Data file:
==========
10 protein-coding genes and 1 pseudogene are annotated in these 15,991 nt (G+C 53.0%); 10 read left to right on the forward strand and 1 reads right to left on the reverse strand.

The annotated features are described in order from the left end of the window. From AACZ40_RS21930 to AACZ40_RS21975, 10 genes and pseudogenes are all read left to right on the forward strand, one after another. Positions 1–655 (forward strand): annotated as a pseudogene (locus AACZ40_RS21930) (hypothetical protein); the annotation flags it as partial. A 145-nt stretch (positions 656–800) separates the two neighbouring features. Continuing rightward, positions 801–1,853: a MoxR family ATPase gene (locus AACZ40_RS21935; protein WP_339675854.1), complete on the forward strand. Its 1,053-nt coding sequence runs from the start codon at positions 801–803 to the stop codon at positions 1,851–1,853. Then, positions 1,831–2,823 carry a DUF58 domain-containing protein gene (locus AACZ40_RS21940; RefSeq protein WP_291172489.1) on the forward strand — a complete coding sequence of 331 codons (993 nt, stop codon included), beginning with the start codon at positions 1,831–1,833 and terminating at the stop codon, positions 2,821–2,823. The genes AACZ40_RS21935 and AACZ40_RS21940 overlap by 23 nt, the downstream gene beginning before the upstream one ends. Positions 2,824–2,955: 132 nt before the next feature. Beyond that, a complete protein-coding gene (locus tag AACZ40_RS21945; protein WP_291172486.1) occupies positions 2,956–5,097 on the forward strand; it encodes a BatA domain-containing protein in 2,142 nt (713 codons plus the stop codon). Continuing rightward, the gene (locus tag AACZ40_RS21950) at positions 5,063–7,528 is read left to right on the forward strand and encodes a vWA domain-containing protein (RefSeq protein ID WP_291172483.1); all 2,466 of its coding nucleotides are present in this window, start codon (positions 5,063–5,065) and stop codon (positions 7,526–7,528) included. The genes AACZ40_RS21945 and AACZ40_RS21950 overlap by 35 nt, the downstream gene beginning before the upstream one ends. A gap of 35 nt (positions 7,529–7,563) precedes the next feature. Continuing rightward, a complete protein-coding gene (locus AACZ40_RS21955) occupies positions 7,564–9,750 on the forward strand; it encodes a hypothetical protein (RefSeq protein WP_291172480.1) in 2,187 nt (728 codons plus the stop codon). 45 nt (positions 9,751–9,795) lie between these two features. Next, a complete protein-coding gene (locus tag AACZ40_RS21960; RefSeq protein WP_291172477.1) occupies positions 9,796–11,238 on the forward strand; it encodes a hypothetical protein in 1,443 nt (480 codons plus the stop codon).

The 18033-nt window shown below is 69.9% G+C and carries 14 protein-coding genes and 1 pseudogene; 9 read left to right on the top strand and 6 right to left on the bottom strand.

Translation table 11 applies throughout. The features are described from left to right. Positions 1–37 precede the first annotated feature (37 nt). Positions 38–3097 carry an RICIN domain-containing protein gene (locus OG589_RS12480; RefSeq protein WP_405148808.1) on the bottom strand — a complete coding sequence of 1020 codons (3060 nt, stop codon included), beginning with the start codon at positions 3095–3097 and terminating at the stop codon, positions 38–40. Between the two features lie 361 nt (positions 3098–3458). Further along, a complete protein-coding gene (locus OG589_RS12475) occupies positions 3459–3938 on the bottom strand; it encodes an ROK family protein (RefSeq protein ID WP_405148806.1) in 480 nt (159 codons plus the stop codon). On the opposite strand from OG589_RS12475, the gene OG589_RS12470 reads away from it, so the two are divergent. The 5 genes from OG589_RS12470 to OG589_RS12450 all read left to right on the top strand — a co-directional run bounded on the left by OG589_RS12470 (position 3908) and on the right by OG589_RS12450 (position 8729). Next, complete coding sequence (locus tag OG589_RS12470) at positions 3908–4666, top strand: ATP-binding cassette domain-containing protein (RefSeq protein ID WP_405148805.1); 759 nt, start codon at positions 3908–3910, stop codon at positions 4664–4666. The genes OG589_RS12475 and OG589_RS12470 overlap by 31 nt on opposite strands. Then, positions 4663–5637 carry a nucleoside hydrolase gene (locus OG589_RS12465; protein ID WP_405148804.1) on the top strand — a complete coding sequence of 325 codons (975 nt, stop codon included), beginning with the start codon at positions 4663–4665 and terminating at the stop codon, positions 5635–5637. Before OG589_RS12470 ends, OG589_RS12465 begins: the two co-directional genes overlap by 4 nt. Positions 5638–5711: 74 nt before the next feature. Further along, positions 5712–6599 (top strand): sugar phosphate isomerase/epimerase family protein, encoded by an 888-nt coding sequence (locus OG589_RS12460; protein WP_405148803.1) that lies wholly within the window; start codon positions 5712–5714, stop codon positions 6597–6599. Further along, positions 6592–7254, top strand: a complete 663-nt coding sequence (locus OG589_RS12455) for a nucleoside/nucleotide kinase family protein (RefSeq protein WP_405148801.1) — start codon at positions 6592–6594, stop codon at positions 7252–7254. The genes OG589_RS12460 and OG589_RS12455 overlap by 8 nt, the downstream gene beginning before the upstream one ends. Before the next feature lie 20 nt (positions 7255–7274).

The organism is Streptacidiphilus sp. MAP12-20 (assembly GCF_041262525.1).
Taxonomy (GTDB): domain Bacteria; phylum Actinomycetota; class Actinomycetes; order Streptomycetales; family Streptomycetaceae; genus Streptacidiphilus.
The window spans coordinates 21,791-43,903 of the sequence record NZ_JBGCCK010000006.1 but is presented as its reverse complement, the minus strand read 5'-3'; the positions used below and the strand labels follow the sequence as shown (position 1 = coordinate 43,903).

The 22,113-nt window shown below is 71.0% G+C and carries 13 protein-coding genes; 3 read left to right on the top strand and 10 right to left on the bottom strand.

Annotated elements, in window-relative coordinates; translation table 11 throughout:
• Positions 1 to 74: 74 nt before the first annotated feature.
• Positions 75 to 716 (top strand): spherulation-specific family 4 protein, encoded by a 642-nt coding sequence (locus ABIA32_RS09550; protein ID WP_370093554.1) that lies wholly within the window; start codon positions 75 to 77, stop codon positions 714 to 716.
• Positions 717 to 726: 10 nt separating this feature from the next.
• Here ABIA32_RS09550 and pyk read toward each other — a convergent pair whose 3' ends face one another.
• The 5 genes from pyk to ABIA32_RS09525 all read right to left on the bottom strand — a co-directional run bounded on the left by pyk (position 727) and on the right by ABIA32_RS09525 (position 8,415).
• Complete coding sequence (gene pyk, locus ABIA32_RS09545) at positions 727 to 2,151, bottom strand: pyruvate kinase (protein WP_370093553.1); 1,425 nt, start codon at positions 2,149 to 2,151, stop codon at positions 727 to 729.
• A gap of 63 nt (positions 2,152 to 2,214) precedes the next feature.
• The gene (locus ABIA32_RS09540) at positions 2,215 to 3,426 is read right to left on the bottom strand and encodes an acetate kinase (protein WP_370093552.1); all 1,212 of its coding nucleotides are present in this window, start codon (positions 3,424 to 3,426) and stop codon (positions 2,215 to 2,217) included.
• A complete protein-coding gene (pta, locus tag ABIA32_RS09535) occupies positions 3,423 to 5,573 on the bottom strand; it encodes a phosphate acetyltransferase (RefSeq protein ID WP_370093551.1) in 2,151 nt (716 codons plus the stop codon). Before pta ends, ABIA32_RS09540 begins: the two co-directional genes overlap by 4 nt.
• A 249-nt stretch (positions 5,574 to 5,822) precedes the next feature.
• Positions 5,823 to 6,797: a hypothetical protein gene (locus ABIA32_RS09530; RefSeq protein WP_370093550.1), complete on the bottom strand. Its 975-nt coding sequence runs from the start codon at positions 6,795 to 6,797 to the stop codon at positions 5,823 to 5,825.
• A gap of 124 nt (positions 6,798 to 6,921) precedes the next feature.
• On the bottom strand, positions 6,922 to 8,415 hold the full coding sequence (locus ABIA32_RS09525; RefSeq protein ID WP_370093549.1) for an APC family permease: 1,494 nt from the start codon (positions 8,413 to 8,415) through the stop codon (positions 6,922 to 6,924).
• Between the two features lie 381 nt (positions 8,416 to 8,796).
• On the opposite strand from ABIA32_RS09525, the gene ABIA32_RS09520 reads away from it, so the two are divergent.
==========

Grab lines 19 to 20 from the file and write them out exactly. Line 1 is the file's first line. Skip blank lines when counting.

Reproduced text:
• A 249-nt stretch (positions 5,574 to 5,822) precedes the next feature.
• Positions 5,823 to 6,797: a hypothetical protein gene (locus ABIA32_RS09530; RefSeq protein WP_370093550.1), complete on the bottom strand. Its 975-nt coding sequence runs from the start codon at positions 6,795 to 6,797 to the stop codon at positions 5,823 to 5,825.